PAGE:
December 19, 2014
The Pope's chalice: silver-made, austere and featuring Our Lady of Luján
By Pablo Jiménez
Sitting in his workshop in San Telmo, pencil in hand, goldsmith Juan Carlos Pallarols drafts one of his most meaningful works of art: a chalice that will be delivered to “Pope Jorge” on behalf of all Argentines.
Pallarols knows that this is not just another piece amongst his many other works that have earned him the reputation of being one of the best goldsmiths in the world. This is special.
“It’s a particular gift, it’s for a friend, for a good man, but this is not just a gift coming from me. It comes from the Argentine population,” he said, still moved by the news.
Unlike many of the great objects created by him and his goldsmith family, this one stands out for its simplicity. “It’s a simple chalice, like Bergoglio ism” he explains.
Years ago, the artist created a chalice for former Pop Benedict XVI with the help of Bergoglio himself, and they both delivered it in person to Ratzinger a few months after he was elected as the Vicar of Christ. “While creating the design, Bergoglio would give his opinion about it and I’m trying to bring that back to this new work,” he explains.
“It will be simple. It will feature images of Our Lady of Lujan and Mary Untier of Knots, whose first painting was brought into the country by him. It will also feature Jesuit symbols and Argentine icon. It will be made of silver, a metal that represents our country.”
For Pope Benedict’s chalice, the artist visited several areas of Argentina and allowed thousands of Catholic followers to chisel it once so Argentines could “be a part” of the work. This time the process will be similar.
“We began working on this new chalice in Argentina, but in the next few days we will exhibit it at the entrance to the Vatican - under close watch by the Swiss Guard – so people can leave their mark. It will also go to Barcelona since I’m currently working on a chalice for the Sagrada Familia, which was commissioned by Bishop Sistach.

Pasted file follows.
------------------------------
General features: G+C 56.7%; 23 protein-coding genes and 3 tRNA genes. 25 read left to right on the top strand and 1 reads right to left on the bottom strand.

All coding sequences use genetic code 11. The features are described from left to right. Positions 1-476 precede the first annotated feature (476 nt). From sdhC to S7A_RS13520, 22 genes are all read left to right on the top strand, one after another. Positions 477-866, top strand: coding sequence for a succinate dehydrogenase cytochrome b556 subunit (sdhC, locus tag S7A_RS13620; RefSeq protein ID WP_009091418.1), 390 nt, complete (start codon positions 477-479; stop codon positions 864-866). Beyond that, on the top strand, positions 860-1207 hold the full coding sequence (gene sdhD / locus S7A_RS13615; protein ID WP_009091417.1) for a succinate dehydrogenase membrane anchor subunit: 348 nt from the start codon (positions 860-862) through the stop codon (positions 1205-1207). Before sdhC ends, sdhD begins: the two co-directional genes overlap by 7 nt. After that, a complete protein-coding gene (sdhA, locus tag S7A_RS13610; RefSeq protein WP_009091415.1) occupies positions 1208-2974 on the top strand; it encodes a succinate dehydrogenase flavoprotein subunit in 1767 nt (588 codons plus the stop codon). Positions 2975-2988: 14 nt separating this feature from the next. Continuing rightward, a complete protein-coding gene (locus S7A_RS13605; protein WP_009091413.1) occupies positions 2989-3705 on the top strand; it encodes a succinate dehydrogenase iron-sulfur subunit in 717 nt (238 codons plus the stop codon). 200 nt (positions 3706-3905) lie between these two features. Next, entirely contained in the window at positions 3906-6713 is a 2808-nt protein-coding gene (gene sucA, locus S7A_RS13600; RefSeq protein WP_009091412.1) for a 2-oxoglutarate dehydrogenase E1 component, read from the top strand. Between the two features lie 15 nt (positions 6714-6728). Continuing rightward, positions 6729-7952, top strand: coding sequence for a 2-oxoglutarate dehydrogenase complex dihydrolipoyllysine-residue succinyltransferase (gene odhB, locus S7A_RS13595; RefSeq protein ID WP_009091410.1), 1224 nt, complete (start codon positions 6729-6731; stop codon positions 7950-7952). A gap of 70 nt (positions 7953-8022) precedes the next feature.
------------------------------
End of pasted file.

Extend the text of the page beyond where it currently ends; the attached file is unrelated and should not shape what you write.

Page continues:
Lluis Martínez Sistach was one of the cardinals close to Bergoglio who took part in the recent conclave that elected him as Pope.
But this isn’t the only object that Pallarols will be carrying to Rome. For the last four months, he has been working in an exhibit named “Argentina: the gaucho, art and faith”, curated by Roberto Vega, which will be opening in May in one of the galleries of the Vatican Museums.
A collection of 120 pieces will be exhibited.
Laughing, but respectful of the decision “coming from above,” he explains: “When we started working on the exhibit we wondered if it was a sign that the next Pope was going to be Bergoglio. What do you know, it ended up being him.”
But the two chalices are not the only objects created by the craftsman and being treasured by the Vatican. He once sent Pope John Paul II a mirror with a silver frame.
“During his papacy, they called me from the Vatican to say that His Holiness considered the mirror to be a real work of art and that he had placed it in his bathroom so he could shave himself everyday. Honestly, I couldn’t believe it.”
This new chalice will not be just another object. At some point of his creative process his artistic passion will intertwine that his love for his friend the Pope. That Pope that used to drink from a mate that he made for him and shared a plate of pasta.
Surely those memories will be impregnated in that noble “Argentine spirit” shaped like a chalice and that will be a part of the liturgy of this Jesuit father that is now moving from Buenos Aires to Rome to become a part of the world.